The context: USC v. COLO (week 5, October 2, 2021), 2p est. 1st and 10 @ USC 42

To analyse: Here is London’s inability to separate downfield. With below average foot speed, he cannot create breakpoint separation from out of box coverage. Marginal release at LOS due to marginal acceleration, marginal foot speed at the stoppage to separate from the defender.

The context: USC v. COLO (week 5, October 2, 2021), 2p est. 1st and 10 @ USC 36.

To analyse: Here is another example of lower than average foot speed. London faces soft press coverage, performing a crossfade. London uses a speed release to get out of line; however, with below average acceleration and foot speed on his run, he is unable to separate from his defender. He also struggles in his shaft, displaying below average playing strength to maintain the right line in his shaft. But London fights back, and while his foot speed was quick, he is able to counter at the capture point. London have elite playing strength and body adjustment at the point of capture to get rid of their defender and fight inside for the ball at the last second. London displayed elite competitive tenacity, focus and coordination to win the fight for the ball and retain possession on the drop.

Schema adjustment

London can adapt to several offensive philosophies, but his best fit is with an offense that will primarily allow him to run short to intermediate routes (bubble, dips, loops, returns, takedowns), with the occasional deep double move (corner- post/ post-corner) pathways that allow him to use his mental processing.


London is a level X or Slot starting receiver that you will win with in an offense that will primarily allow him to run short to intermediate routes (bubble, inclines, loops, returns, takedowns), with the occasional deep double move (corner- post / post-corner) ways that allow him to use his mental processing.

London will win with very good initial quickness, mental processing and competitive tenacity. London has several release techniques that allow it to win at the line of scrimmage against media coverage. He has good acceleration to threaten the defender’s cushions in the face of coverage. London displays a good knowledge of coverage concepts and has a good awareness of attacking leverage or defenders’ blind spots when facing bail coverage. At the stopping point, London shows good athletic traits in her change of direction and balance, maintaining her speed while planting her feet. He shows very mental processing at the breakpoint, showing the patience to set up his defenders by manipulating their hips to win on a course. He also displays the ability to split with the force of the game, fighting off attempts to jam at the line of scrimmage or at the break point to beat the defender.

London has elite hands and ball skills that make him a threat against any defender in front of him and at any level of the pitch. He catches passes around his frame and away from his body whether on the move or stationary. London made adjustments to passing low, high or behind him, with excellent sideline awareness and ball tracking. London is great after the catch, displaying plenty of elusive traits to make defenders miss or using more physical methods (lower shoulders/stiff arms) to gain extra yards. His vision as a ball carrier is good and he should be used in screen play. He is an effective blocker and will occupy defensive backs in 1v1 or as a wham blocker.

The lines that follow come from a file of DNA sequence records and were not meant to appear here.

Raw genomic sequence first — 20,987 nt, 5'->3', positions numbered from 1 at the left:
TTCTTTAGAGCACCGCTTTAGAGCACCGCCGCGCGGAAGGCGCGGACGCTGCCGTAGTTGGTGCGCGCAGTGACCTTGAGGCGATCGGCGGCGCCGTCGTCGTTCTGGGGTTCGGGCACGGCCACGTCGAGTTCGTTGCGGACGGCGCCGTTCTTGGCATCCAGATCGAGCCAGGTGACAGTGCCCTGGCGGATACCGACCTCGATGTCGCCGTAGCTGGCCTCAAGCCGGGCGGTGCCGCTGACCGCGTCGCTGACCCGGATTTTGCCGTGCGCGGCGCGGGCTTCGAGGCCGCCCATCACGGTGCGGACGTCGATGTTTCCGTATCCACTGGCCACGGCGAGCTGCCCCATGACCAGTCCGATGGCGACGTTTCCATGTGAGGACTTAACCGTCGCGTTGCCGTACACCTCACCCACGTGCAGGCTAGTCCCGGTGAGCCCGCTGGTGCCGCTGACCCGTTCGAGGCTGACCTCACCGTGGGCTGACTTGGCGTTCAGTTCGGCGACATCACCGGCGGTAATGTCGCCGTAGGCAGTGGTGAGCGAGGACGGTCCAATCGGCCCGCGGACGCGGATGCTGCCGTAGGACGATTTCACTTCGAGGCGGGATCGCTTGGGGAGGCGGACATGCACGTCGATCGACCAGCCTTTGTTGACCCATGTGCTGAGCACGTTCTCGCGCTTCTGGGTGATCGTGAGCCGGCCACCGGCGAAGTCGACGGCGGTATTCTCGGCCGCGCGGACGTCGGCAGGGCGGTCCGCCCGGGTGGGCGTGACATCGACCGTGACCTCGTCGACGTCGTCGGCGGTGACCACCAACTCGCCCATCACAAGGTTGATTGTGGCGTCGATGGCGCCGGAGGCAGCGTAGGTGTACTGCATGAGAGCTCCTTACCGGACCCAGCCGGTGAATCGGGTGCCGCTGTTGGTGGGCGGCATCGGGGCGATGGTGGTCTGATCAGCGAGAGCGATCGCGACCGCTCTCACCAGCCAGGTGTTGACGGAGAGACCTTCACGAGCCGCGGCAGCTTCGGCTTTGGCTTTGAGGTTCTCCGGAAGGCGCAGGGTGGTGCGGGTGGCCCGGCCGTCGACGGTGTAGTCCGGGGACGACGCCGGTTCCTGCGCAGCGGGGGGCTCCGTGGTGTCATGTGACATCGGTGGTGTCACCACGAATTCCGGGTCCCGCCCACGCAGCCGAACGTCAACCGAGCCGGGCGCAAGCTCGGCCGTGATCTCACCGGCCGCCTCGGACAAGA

London will struggle as a splitter with his foot speed and should not be consistently asked to execute routes in deep areas of the court (post, fade or steal). London has also struggled over fades and flight routes at times to maintain space between itself and the border. This will be a problem for the quarterbacks as they won’t have a pocket to throw away if London is sent on a fade or a fly so he will have to develop in that area through his awareness and playing strength. Although London is an effective blocker, he sometimes loses his concentration after his initial engagement, which allows defenders to resume play after his engagement. London is also giving up technique or leverage to use a lunge against defenders in the box and will need to use technique consistently.

Conclusion: The controversy surrounding Drake London stems from his big-play potential, particularly the idea that London can’t part with defenders, and that’s completely untrue. London is effective at all levels of the pitch as he has several tools in his toolbox to create separation. London is a smart, athletic player with elite competitive stamina and playing potential. London’s lack of foot speed is notable; however, some of the NFL’s best receivers aren’t field blazers. Some receivers are technicians, some are burners, and some are physically dominant. With a better quarterback at the pro level, I expect London to disprove the idea that he can’t win at the NFL level.

Matches watched: USC v. washington state, September 18, 2021; USC v. Colorado, October 2, 2021; UTAH vs. USC, October 9, 2021; USC v. Notre Dame, October 23, 2021; Arizona v. USC, October 30, 2021.